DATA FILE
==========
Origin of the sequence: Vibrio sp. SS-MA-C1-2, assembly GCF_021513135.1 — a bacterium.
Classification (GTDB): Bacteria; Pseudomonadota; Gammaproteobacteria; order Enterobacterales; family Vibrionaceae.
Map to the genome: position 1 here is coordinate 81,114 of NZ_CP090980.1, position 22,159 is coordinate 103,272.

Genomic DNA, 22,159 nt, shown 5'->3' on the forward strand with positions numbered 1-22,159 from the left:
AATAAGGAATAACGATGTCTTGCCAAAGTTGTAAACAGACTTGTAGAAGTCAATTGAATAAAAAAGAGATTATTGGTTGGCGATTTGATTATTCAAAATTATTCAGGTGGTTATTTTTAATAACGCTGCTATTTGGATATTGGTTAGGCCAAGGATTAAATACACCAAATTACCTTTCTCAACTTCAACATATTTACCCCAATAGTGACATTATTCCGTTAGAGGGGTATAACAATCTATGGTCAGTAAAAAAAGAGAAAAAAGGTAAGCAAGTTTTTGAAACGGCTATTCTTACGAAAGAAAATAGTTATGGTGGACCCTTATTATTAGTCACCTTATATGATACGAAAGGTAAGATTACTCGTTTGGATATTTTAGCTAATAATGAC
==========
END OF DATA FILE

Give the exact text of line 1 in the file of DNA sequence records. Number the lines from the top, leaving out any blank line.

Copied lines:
Origin of the sequence: Vibrio sp. SS-MA-C1-2, assembly GCF_021513135.1 — a bacterium.